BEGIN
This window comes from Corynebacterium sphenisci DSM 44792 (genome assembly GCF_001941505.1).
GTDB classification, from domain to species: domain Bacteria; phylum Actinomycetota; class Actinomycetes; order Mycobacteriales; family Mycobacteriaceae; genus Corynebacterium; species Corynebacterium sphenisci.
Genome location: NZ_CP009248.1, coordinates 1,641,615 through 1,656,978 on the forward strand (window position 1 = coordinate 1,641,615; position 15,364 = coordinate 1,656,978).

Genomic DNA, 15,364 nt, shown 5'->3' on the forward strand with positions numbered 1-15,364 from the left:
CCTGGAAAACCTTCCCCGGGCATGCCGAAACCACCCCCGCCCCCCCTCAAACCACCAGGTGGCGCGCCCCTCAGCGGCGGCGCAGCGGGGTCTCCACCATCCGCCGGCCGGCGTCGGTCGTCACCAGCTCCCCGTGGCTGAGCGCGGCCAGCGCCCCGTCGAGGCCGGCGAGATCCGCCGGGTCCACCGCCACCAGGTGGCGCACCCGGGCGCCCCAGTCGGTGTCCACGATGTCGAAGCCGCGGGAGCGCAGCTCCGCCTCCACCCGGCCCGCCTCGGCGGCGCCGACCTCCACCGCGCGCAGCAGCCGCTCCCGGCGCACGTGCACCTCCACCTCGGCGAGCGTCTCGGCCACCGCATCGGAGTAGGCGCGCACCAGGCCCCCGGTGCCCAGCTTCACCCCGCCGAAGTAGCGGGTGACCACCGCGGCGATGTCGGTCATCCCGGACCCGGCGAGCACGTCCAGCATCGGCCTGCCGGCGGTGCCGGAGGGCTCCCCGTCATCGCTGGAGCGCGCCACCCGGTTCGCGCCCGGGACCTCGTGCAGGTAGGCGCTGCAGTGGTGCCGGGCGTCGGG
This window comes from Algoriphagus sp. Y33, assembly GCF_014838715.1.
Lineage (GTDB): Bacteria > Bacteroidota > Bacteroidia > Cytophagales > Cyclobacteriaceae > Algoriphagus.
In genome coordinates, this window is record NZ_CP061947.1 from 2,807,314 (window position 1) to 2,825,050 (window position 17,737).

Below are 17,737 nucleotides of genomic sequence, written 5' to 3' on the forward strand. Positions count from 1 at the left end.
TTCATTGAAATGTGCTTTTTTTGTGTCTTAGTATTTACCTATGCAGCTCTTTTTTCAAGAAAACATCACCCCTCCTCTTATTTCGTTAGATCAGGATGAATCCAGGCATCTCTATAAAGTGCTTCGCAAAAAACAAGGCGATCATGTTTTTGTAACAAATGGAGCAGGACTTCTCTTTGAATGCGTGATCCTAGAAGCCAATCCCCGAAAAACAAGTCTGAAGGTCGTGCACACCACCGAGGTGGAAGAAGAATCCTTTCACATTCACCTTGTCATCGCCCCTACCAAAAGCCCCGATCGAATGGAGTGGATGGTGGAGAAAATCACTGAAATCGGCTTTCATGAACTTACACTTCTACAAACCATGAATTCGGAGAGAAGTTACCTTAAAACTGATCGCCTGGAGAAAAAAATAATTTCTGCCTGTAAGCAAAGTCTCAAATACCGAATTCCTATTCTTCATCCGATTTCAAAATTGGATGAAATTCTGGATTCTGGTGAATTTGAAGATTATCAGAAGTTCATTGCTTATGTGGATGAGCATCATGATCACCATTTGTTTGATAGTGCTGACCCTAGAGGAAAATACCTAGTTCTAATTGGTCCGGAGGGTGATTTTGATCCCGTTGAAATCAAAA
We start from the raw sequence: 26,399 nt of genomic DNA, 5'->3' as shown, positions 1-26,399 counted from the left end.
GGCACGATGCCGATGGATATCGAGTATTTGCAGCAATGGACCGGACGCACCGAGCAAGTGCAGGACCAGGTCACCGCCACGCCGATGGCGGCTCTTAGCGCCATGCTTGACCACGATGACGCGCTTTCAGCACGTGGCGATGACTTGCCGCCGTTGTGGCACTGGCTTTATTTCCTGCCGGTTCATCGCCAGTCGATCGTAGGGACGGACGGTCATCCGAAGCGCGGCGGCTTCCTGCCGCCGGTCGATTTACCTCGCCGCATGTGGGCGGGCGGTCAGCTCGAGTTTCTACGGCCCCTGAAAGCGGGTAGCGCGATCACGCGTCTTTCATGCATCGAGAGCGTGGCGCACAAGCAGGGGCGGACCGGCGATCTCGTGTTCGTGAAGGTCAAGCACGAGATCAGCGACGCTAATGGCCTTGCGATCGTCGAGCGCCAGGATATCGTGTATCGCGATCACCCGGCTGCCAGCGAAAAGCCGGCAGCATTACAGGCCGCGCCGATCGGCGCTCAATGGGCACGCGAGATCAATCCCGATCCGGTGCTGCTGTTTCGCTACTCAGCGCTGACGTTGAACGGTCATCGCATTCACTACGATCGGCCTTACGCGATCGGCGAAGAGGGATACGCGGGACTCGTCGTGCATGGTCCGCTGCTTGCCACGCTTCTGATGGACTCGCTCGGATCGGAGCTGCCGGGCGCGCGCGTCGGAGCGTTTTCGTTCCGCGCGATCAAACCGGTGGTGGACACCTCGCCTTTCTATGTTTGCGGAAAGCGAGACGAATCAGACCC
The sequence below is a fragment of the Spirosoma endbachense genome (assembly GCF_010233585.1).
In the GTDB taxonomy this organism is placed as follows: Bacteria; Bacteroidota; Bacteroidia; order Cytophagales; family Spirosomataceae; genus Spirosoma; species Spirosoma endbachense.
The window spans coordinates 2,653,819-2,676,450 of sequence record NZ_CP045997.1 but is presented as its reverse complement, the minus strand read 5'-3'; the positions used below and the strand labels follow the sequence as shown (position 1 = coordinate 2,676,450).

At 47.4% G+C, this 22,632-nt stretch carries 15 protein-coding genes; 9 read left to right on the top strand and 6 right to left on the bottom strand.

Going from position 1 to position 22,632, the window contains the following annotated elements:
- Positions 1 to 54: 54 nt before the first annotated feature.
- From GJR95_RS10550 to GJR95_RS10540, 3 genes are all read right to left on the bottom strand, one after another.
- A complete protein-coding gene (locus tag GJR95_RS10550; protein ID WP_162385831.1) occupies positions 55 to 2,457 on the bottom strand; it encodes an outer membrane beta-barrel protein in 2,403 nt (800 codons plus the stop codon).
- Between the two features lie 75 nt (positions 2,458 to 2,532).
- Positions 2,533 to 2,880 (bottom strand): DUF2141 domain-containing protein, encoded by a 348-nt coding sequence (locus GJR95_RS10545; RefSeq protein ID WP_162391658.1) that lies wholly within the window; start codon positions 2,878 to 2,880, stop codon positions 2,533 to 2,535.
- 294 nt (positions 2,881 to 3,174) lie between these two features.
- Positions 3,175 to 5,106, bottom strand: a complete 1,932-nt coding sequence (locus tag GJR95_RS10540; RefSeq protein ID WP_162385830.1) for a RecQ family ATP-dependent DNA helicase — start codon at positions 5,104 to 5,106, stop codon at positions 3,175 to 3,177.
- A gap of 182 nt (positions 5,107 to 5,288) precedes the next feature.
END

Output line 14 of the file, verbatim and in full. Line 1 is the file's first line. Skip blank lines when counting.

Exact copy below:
In the GTDB taxonomy this organism is placed as follows: Bacteria; Bacteroidota; Bacteroidia; order Cytophagales; family Spirosomataceae; genus Spirosoma; species Spirosoma endbachense.